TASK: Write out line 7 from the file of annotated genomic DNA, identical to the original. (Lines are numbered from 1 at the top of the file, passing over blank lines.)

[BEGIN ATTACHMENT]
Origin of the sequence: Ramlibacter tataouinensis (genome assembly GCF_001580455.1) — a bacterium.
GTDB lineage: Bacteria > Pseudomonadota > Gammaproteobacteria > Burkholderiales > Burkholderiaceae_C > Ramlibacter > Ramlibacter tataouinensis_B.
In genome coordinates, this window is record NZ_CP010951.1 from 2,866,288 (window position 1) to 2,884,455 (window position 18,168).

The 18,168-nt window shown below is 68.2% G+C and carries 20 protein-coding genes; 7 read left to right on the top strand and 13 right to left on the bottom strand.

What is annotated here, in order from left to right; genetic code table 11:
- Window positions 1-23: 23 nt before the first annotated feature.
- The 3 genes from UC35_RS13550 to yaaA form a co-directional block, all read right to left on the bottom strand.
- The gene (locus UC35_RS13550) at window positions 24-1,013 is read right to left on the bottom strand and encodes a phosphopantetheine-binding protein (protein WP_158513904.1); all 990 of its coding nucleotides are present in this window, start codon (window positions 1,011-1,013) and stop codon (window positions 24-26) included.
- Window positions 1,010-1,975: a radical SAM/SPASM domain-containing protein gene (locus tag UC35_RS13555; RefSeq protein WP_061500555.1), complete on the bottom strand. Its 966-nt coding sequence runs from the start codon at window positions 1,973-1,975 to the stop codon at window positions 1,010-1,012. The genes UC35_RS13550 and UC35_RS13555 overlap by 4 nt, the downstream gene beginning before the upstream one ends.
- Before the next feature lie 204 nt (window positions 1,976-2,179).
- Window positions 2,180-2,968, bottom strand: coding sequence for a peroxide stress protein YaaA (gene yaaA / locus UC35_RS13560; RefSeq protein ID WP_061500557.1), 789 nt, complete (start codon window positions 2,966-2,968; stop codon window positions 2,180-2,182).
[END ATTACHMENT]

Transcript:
- The 3 genes from UC35_RS13550 to yaaA form a co-directional block, all read right to left on the bottom strand.